U.S. Supreme Court Rules That Arbitrators, Rather Than Courts, Determine The Enforceability Of Non-Compete Covenants In Arbitrable Agreements

Because non-compete agreements are governed by state law, it is rare that the U.S. Supreme Court issues a ruling affecting such contracts. This week’s decision in Nitro-Lift Technologies, L.L.C. v. Howard, 568 U.S. __ (2012)(decided Nov. 26, 2012), however, announces a rule of which non-compete disputants and their counsel nationwide must necessarily take notice.

The Court held that when a non-compete agreement contains an arbitration clause that is subject to the Federal Arbitration Act (FAA), 9 U.S.C. §1 et seq., “it is for the arbitrator to decide in the first instance whether the covenants not to compete are valid as a matter of applicable state law.” Id. (citing Buckeye Check Cashing, Inc. v. Cardegna, 546 U.S. 440, 445-6 (2006)).  In so holding, the Court vacated an Oklahoma Supreme Court decision that declared the non-compete agreements to be against Oklahoma public policy and thus void and unenforceable.

The Court based its decision on the FAA’s “national policy favoring arbitration” and on the established rule of law that “when parties commit to arbitrate contractual disputes, . . . attacks on the validity of the contract, as distinct from attacks on the validity of the arbitration clause itself, are to be resolved ‘by the arbitrator in the first instance, not by a federal or state court.’” Id. (quoting Preston v. Ferrer, 552 U.S. 346,349(2008)).  The Court also cited the supremacy clause from the US. Constitution, Article VI, cl. 2.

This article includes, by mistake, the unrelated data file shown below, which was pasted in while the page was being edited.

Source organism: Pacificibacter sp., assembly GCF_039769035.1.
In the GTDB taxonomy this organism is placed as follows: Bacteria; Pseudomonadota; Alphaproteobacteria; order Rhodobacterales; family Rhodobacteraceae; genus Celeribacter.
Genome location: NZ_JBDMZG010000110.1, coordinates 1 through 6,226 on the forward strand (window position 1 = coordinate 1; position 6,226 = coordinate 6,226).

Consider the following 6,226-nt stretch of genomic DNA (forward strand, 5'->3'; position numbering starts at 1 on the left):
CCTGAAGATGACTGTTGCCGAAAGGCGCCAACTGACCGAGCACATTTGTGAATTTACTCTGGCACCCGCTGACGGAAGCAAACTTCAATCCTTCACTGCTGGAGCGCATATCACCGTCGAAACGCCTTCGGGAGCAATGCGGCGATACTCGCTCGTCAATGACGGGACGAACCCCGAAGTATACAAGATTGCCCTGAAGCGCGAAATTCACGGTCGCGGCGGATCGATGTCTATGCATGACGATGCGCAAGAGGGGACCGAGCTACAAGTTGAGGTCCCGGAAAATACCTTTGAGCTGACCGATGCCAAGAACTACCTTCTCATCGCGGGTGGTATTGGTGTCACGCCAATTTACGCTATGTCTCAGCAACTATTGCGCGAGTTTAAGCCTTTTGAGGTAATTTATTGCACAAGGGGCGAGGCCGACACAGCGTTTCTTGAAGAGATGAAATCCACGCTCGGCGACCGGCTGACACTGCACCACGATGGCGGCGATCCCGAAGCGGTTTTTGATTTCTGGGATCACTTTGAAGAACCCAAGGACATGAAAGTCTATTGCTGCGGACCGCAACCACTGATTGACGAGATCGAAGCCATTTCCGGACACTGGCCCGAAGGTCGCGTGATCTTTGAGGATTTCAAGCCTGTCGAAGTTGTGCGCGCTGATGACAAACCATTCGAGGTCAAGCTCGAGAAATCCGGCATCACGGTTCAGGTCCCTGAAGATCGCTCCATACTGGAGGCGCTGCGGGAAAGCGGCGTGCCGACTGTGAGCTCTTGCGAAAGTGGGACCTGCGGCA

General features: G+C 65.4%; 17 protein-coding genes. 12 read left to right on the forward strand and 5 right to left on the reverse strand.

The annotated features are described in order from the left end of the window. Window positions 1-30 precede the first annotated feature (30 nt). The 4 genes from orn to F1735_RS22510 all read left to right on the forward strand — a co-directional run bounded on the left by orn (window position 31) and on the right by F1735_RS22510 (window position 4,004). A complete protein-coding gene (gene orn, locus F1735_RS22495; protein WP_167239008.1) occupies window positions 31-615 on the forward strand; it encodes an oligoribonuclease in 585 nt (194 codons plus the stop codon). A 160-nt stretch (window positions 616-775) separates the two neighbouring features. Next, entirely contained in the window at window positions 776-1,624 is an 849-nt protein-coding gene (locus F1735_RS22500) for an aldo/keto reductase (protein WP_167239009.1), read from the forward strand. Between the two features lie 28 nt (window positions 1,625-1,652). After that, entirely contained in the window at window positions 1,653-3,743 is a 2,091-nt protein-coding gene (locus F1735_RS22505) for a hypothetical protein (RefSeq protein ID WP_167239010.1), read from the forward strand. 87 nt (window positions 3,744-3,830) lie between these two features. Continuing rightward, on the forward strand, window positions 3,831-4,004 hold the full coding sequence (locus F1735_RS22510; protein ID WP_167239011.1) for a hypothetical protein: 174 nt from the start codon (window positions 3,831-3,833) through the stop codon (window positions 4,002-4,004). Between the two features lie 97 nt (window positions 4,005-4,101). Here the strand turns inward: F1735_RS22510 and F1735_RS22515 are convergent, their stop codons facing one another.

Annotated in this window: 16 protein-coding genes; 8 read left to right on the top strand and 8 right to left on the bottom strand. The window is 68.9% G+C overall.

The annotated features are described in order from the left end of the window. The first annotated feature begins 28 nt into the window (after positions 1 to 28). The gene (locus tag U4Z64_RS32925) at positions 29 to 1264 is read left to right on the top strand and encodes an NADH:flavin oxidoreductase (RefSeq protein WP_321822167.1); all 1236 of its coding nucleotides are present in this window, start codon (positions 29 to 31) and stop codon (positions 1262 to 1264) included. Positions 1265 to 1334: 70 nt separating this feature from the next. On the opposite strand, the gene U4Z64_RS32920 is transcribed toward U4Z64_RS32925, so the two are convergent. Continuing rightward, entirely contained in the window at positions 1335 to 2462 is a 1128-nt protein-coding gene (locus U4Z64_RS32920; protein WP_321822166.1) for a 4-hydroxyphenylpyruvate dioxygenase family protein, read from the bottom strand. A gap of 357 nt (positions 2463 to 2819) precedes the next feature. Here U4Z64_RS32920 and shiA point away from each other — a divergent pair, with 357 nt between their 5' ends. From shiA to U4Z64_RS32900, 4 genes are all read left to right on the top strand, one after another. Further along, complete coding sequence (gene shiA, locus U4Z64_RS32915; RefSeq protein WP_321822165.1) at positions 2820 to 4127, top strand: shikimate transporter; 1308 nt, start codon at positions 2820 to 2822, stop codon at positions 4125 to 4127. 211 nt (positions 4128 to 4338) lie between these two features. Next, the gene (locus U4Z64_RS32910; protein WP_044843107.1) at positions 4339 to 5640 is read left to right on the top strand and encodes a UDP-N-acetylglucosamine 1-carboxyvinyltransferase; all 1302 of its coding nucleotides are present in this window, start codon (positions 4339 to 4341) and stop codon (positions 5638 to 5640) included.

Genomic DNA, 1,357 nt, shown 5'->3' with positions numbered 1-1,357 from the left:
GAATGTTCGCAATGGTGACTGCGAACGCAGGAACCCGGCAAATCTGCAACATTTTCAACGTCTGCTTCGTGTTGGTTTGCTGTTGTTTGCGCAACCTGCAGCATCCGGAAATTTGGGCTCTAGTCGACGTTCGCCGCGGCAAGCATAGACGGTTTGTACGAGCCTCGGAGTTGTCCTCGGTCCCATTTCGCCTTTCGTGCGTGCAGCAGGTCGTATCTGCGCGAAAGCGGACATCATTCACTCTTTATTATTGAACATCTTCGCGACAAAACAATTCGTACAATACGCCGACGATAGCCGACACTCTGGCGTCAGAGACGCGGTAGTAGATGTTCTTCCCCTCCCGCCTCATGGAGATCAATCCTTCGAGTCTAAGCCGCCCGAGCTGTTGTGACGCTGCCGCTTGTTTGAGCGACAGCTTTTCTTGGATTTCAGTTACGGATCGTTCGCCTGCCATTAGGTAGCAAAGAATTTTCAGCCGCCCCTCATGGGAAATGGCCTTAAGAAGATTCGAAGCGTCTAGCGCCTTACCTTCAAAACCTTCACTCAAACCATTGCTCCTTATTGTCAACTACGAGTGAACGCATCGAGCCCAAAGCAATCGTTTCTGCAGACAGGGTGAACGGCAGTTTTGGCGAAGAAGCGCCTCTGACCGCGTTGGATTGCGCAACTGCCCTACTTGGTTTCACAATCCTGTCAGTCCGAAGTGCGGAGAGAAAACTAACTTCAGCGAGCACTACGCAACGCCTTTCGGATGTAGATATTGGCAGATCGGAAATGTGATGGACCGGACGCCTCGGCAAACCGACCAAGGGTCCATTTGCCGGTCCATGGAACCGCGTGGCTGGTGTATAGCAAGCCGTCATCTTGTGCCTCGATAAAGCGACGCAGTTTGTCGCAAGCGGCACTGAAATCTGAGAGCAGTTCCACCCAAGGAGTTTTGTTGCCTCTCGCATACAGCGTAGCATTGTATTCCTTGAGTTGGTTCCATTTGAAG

BURR POINTThis decision goes in the “win” column for employers everywhere (except those who hire employees with non-competes), because it removes the ability of an employee to obtain relief in the court system when an employer seeks to avail itself of an arbitration clause in connection with the enforcement of a non-compete covenant.  The ruling makes a definite difference in jurisdictions in which the governing law often results in Courts voiding or modifying non-compete agreements for overbreadth.  Arbitrators have much more latitude than trial courts in how they apply the law (and arbitrator’s decisions are extremely difficult to get overturned) and are thus much less likely to void a non-compete covenant that was agreed upon by the parties.

How Public Interest May Limit Enforcement of a Non-Compete Agreement

Though non-compete agreements are generally disfavored in Tennessee as a restraint on trade, courts will enforce them if the employer has a legitimate business interest to protect and the time and territorial limits are reasonable.  Courts strictly construe non-compete agreements in favor of the employee and may revise the terms the agreement when necessary to balance the interests of the employee and employer.

Like other contracts, however, non-compete agreements which implicate important public policy issues are even more strictly construed and may be unenforceable.